Application Note

Total and Phospho-Protein Detection

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p38 MAPK Activation

 

Introduction

p38 MAPK is a member of the mitogen- activated protein kinase (MAPK) family of serine/threonine protein kinases. These proteins are widely conserved among eukaryotes and are involved in many cellular processes such as cell proliferation, cell movement and cell death. It was first identified in a screen for drugs inhibiting tumor necrosis factor-mediated inflammatory responses. p38 MAPK is activated in response to a variety of stimuli including growth hormones, ligands for G-protein coupled receptors, inflammatory cytokines and stresses such as osmotic shock and heat shock. MAPKs phosphorylate specific serines and threonines on target protein substrates and function in signaling cascades that convey external stimuli from the cell surface to cellular targets such as translational machinery, cytoskeletal proteins, and transcription factors. The p38 MAPK signaling cascade is initiated when external stimuli such as growth factors, cellular stress (e.g. osmotic shock, radiation) or inflammatory cytokines are recognized by cell-surface receptors. This results in the activation of the RHO family GTPases (Rac, Rho, Cdc42), which activate MAPKKKs (e.g. MLK, TAK, ASK1). These MAPKKKs in turn phosphorylate and activate p38 MAPK kinase, which then phosphorylates p38 MAPK. Targets of phosphorylated (activated) p38 MAPK include the transcription factors STAT1, Myc/Max8, Elk-1, CHOP9, MEF2, ATF-24 and (through Msk-1) CREB. Aberrant regulation of p38 MAPK is thought to contribute to a variety of physiological pathologies, including human diseases such as asthma and autoimmunity.

Assay Procedure

A FACE assay (Fast Activation Cell ELISA, Cat# 48600) offerred by Active Motif (Carlsbad, CA) was adapted for fluorescence read-out by replacing the HRP-conjugate with a FITC labelled secondary antibody. A cartoon depiction of the assay is shown in Figure 1.

Figure 1. FACE assay cartoon schematic.

Protocol

  1. Seed adherent cells at ~5000 cells/well for 96-well plate, ~1500 cells/well in 384-well plate.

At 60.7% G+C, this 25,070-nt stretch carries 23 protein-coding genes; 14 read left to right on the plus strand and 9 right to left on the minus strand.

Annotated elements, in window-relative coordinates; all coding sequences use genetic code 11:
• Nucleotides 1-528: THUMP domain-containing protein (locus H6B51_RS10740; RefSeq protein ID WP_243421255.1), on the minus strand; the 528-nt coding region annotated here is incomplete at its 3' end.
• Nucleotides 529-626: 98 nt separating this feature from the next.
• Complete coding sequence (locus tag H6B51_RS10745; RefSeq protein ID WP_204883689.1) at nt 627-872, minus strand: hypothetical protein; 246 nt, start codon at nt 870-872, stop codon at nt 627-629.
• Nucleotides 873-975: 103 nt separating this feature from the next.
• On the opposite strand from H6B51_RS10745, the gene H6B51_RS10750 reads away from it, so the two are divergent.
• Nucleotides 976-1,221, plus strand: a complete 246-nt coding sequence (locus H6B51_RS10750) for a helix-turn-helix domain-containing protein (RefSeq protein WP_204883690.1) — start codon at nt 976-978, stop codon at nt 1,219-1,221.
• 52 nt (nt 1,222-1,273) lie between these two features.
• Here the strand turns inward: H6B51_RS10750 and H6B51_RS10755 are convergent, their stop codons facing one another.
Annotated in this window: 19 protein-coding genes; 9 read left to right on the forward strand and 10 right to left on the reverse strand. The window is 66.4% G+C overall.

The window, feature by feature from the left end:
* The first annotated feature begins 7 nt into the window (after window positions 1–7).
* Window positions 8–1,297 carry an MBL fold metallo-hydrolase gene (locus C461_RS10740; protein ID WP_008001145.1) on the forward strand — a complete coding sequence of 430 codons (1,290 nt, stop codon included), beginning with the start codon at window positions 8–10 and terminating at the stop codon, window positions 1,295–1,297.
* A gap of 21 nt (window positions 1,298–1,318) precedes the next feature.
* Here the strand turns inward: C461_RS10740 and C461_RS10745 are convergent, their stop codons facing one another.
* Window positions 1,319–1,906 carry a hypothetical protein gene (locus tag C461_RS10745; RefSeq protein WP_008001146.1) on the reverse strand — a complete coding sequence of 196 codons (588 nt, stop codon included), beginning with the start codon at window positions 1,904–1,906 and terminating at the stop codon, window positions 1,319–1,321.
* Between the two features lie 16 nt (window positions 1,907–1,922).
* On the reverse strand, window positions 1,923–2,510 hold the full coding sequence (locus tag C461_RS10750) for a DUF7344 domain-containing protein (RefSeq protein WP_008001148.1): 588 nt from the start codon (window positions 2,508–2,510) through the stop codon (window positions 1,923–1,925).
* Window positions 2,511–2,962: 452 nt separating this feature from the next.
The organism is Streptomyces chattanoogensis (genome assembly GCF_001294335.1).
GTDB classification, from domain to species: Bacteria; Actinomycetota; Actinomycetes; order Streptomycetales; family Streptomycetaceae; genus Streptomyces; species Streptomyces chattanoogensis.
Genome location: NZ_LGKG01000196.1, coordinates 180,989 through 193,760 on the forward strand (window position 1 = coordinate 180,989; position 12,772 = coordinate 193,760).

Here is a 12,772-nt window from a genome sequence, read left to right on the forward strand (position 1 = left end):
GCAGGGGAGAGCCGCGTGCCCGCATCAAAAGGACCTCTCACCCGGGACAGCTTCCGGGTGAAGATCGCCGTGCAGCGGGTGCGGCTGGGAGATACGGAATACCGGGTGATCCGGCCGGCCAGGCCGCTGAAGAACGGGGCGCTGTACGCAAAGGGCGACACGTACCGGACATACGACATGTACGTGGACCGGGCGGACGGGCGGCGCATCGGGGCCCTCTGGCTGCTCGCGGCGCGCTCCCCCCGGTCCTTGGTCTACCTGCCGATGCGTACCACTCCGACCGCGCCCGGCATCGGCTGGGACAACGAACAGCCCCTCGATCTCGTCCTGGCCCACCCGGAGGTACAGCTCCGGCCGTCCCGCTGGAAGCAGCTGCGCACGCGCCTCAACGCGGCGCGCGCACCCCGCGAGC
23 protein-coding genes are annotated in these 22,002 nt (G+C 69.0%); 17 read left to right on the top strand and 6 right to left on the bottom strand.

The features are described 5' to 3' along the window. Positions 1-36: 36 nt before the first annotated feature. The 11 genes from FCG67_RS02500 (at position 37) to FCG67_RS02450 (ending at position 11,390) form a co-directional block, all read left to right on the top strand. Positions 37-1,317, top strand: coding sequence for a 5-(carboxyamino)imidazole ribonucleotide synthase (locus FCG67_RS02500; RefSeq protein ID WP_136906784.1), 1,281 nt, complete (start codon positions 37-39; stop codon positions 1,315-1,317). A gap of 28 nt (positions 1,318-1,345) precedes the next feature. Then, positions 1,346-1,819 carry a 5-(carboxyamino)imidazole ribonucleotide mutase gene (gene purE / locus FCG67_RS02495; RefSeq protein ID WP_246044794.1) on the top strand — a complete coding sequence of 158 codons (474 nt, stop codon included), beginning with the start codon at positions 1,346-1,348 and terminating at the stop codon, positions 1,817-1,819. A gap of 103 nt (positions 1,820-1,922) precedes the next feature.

2. Incubate 4 hours to attach, then serum starve overnight.
  3. Stimulate cells with anisomycin for 15 minutes, and fix with 4% formaldehyde for 20 minutes at RT.
  4. Permeablize cells with 0.2% Triton X-100 for 10 minutes at RT.
  5. Block with 5% BSA in PBS for 30 minutes.
  6. Add primary antibody, seal and incubate at 4o C overnight.
  7. Wash 3 times with PBS.
  8. Add FITC labelled secondary antibody in 5% BSA, incubate at RT for 1hr.
  9. Wash 3 times with PBS.
  10. Add Ethidium homodimer-1 nuclear stain.
  11. Scan on the ImageXpress Velos.

Results & Discussions

The ImageXpress® Velos System was configured with a 488 nm laser. The secondary antibody (green) fluorescence emission was filtered through a 510-540 nm band pass filter for channel 1 (Ch1) and the EthD-1 (red) filtered through a 600 nm long pass filter for channel 3 (Ch3). Full plate surfaces were scanned at 5 micron resolution (4 min/plate) and the resulting data was processed by BlueImage software package. Complete wells were analyzed for individual cells. In Figure 2 are images of cells from form wells showing the increased abundance of the phosphorylated form of p38 after stimulation as compared to the total amount of p38. These results demonstrate the use of phospho specific antibodies to detect cell signalling events mediated by kinases. A nuclear counter stain was used to count the number of cells in each well.

Figure 2. Raw images of cells (Ch1) displayed in BlueImage analysis software.

The Ch1 signal was integrated for each well and normalized to the cell count. An image of cells after staining with EthD-1 nuclear stain for cell counting is shown in Figure 3. Clear separation of the nuclei is found allowing robust cell counting with this technique.

Figure 3. Cells with EthD-1 nucleic acid stain for counting.

A summary of these results shown in Figure 4 demonstrate the detection of MAP kinase activation on a single cell level. The ability to measure this phosphorylation in single cells greatly improves the data quality. This assay is amenable to any protein for which phospho specific antibodies are available. Future assays of this type will use multiple colors for higher multiplexing within the same well.

Figure 4. Plot of integrated normalized intensity for p38 assay.

Conclusions

The use of the ImageXpress Velos System scanning platform and BlueImage cell analysis software has been demonstrated for total and phospho-protein detection studies with the Active Motif Fast Activation Cell ELISA assay kit. The results show that MAP kinase activation detected on the single cell level and normalized to number of cells greatly improves the quality of data. Future assays will multiplex phospho-protein detection with total protein or other phospho species in the same well. Cell cycle analysis using propidium iodide is also feasible and can be used to look at responses within subpopulations defined by cell cycle status. In general, immunophenotyping of individual adherent cells on a whole well basis is a powerful technique in the discovery process. The ImageXpress Velos System is an attractive solution to those laboratories in need of more user friendly quantitation of fluorescent based ELISA assays. The unique optics and scanning engine of this platform enables simple “plug and play” applications to meet the needs of both academic and biotechnology screening.

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